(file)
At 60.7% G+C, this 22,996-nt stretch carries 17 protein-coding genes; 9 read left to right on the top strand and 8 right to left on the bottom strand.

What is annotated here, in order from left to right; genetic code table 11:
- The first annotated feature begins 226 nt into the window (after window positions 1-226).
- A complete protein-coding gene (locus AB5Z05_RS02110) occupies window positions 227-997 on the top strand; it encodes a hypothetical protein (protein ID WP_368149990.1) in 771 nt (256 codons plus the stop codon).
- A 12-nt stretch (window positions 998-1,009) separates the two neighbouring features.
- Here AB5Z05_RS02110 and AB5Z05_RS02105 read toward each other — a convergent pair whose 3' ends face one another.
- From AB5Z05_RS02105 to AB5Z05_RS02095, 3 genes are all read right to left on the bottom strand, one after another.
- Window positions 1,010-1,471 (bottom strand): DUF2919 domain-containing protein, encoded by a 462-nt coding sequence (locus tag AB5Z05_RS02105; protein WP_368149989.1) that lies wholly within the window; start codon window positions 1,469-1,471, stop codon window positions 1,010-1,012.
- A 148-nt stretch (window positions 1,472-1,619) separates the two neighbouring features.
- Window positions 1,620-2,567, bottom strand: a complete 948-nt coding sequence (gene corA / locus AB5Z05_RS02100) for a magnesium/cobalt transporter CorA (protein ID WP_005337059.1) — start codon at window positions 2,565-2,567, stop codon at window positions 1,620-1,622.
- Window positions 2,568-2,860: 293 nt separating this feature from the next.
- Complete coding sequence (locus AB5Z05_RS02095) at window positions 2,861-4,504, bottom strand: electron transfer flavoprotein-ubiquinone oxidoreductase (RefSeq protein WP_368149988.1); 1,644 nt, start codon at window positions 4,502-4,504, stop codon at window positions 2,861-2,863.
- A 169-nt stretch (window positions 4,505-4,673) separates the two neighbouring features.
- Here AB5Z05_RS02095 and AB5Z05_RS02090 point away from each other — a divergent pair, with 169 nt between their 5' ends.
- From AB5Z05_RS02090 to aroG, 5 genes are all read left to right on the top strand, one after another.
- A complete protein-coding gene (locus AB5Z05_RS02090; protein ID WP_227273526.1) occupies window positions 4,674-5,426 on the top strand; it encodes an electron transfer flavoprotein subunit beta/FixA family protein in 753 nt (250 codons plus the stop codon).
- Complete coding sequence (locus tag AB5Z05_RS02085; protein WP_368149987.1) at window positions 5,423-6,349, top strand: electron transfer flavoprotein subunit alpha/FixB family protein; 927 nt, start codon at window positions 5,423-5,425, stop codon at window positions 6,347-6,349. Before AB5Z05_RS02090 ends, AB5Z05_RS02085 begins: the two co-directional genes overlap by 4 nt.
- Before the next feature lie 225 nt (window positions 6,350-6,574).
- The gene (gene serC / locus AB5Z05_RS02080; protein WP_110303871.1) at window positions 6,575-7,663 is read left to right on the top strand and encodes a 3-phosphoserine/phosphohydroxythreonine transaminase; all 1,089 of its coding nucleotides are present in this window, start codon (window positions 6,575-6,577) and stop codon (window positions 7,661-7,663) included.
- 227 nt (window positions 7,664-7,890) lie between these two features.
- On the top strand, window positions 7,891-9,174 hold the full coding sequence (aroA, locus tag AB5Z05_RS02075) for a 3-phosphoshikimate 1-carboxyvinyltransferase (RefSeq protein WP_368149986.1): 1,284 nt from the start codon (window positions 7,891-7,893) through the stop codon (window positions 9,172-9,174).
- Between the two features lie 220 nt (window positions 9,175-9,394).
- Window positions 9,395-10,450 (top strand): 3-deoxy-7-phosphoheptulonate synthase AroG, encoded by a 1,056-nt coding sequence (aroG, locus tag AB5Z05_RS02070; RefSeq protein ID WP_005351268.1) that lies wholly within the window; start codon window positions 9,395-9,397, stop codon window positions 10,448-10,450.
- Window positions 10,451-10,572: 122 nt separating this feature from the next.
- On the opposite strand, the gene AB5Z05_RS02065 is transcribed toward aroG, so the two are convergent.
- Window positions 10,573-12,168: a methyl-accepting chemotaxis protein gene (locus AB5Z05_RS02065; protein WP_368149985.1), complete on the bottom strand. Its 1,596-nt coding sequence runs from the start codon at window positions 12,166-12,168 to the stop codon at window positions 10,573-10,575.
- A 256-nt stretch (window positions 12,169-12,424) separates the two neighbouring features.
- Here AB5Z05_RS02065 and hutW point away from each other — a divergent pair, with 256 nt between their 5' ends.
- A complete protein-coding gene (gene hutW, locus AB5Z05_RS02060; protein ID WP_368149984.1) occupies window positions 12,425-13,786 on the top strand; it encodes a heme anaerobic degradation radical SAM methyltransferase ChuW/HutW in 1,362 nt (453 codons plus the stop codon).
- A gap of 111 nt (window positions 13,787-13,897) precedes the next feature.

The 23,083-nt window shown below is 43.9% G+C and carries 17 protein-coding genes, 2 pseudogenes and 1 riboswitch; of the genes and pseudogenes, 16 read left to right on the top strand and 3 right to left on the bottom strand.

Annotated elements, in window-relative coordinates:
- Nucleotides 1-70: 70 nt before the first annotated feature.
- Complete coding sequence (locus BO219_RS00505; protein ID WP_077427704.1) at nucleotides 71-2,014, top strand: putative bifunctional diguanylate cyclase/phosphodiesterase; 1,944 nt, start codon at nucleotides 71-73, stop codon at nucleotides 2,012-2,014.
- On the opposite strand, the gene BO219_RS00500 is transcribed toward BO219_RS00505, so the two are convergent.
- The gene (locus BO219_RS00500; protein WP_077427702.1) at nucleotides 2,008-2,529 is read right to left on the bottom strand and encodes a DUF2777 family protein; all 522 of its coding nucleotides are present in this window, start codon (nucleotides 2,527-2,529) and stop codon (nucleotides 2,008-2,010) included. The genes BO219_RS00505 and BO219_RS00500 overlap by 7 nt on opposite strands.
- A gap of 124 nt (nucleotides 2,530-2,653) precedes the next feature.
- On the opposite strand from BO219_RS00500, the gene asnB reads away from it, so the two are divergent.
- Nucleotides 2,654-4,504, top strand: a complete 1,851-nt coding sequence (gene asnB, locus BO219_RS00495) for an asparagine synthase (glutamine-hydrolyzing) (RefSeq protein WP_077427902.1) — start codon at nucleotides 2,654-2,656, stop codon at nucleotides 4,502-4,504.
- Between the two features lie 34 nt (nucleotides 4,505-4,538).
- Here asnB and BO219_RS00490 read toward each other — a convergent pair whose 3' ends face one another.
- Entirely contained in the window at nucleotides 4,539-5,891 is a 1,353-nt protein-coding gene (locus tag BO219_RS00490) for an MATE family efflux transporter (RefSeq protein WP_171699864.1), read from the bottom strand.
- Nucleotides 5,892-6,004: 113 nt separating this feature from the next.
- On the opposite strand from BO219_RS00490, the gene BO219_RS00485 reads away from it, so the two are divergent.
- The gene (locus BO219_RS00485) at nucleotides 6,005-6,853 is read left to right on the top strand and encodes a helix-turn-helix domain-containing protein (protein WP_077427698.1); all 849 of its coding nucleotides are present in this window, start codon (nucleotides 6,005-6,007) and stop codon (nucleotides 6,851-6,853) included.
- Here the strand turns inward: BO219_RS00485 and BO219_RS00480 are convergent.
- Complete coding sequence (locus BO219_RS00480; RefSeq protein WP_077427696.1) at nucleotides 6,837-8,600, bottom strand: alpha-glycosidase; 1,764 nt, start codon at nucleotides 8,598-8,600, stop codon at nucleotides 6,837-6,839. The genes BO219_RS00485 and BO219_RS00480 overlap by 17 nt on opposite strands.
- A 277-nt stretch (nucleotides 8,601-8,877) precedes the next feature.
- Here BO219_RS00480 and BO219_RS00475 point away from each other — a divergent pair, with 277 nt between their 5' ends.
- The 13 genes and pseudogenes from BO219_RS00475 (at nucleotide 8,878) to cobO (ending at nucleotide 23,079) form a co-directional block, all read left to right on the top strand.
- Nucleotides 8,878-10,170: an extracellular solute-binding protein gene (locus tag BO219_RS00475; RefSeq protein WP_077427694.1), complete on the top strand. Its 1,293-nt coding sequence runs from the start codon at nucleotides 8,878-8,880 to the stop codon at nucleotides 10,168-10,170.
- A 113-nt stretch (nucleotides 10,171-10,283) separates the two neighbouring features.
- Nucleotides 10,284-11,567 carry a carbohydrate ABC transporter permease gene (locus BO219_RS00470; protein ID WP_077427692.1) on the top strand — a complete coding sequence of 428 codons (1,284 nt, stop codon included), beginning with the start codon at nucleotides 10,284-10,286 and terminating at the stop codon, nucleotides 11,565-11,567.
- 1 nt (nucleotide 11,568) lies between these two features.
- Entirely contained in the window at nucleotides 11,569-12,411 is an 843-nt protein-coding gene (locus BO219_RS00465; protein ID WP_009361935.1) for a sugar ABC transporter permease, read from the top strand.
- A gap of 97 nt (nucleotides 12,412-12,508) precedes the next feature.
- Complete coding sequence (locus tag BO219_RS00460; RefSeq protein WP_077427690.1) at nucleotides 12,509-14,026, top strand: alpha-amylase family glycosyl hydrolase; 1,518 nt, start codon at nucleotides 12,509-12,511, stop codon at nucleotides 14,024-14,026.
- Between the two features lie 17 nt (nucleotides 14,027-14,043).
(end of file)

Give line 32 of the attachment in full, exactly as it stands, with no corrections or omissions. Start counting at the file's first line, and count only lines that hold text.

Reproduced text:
Annotated elements, in window-relative coordinates: